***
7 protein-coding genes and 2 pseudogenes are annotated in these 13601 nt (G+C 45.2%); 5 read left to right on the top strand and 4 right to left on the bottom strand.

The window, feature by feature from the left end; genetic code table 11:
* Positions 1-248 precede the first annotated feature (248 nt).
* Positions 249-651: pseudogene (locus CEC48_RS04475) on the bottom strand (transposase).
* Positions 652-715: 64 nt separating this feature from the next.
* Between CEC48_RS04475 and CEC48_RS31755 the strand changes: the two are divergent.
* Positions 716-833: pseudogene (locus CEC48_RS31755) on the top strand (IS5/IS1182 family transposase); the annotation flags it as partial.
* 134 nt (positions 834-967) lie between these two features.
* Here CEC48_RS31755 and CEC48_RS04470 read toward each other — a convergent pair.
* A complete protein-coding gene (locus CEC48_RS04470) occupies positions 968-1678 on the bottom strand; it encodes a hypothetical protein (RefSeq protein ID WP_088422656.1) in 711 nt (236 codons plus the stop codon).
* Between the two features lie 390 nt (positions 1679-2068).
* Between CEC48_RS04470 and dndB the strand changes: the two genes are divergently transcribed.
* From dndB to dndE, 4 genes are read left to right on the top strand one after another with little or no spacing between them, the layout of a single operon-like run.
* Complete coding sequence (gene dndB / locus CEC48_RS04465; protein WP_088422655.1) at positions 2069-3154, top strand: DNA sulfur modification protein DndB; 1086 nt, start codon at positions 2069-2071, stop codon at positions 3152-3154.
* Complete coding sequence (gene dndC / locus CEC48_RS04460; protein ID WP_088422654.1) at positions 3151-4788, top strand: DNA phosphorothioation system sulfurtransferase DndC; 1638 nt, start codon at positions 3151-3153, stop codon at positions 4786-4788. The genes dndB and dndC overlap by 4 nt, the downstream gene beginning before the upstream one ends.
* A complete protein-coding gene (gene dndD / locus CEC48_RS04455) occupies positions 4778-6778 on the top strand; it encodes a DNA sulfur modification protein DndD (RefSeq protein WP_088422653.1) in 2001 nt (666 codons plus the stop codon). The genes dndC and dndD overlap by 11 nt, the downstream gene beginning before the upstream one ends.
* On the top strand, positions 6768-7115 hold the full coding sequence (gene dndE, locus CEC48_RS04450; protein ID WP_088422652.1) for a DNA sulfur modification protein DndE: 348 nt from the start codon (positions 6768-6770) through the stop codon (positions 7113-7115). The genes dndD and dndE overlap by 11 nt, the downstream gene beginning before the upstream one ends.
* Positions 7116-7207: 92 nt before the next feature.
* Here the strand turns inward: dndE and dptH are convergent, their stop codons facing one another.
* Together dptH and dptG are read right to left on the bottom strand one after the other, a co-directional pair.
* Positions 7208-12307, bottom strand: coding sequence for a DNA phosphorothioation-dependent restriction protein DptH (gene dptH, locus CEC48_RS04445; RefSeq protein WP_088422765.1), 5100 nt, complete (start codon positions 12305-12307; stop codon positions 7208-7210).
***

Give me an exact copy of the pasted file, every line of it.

7 protein-coding genes and 2 pseudogenes are annotated in these 13601 nt (G+C 45.2%); 5 read left to right on the top strand and 4 right to left on the bottom strand.

The window, feature by feature from the left end; genetic code table 11:
* Positions 1-248 precede the first annotated feature (248 nt).
* Positions 249-651: pseudogene (locus CEC48_RS04475) on the bottom strand (transposase).
* Positions 652-715: 64 nt separating this feature from the next.
* Between CEC48_RS04475 and CEC48_RS31755 the strand changes: the two are divergent.
* Positions 716-833: pseudogene (locus CEC48_RS31755) on the top strand (IS5/IS1182 family transposase); the annotation flags it as partial.
* 134 nt (positions 834-967) lie between these two features.
* Here CEC48_RS31755 and CEC48_RS04470 read toward each other — a convergent pair.
* A complete protein-coding gene (locus CEC48_RS04470) occupies positions 968-1678 on the bottom strand; it encodes a hypothetical protein (RefSeq protein ID WP_088422656.1) in 711 nt (236 codons plus the stop codon).
* Between the two features lie 390 nt (positions 1679-2068).
* Between CEC48_RS04470 and dndB the strand changes: the two genes are divergently transcribed.
* From dndB to dndE, 4 genes are read left to right on the top strand one after another with little or no spacing between them, the layout of a single operon-like run.
* Complete coding sequence (gene dndB / locus CEC48_RS04465; protein WP_088422655.1) at positions 2069-3154, top strand: DNA sulfur modification protein DndB; 1086 nt, start codon at positions 2069-2071, stop codon at positions 3152-3154.
* Complete coding sequence (gene dndC / locus CEC48_RS04460; protein ID WP_088422654.1) at positions 3151-4788, top strand: DNA phosphorothioation system sulfurtransferase DndC; 1638 nt, start codon at positions 3151-3153, stop codon at positions 4786-4788. The genes dndB and dndC overlap by 4 nt, the downstream gene beginning before the upstream one ends.
* A complete protein-coding gene (gene dndD / locus CEC48_RS04455) occupies positions 4778-6778 on the top strand; it encodes a DNA sulfur modification protein DndD (RefSeq protein WP_088422653.1) in 2001 nt (666 codons plus the stop codon). The genes dndC and dndD overlap by 11 nt, the downstream gene beginning before the upstream one ends.
* On the top strand, positions 6768-7115 hold the full coding sequence (gene dndE, locus CEC48_RS04450; protein ID WP_088422652.1) for a DNA sulfur modification protein DndE: 348 nt from the start codon (positions 6768-6770) through the stop codon (positions 7113-7115). The genes dndD and dndE overlap by 11 nt, the downstream gene beginning before the upstream one ends.
* Positions 7116-7207: 92 nt before the next feature.
* Here the strand turns inward: dndE and dptH are convergent, their stop codons facing one another.
* Together dptH and dptG are read right to left on the bottom strand one after the other, a co-directional pair.
* Positions 7208-12307, bottom strand: coding sequence for a DNA phosphorothioation-dependent restriction protein DptH (gene dptH, locus CEC48_RS04445; RefSeq protein WP_088422765.1), 5100 nt, complete (start codon positions 12305-12307; stop codon positions 7208-7210).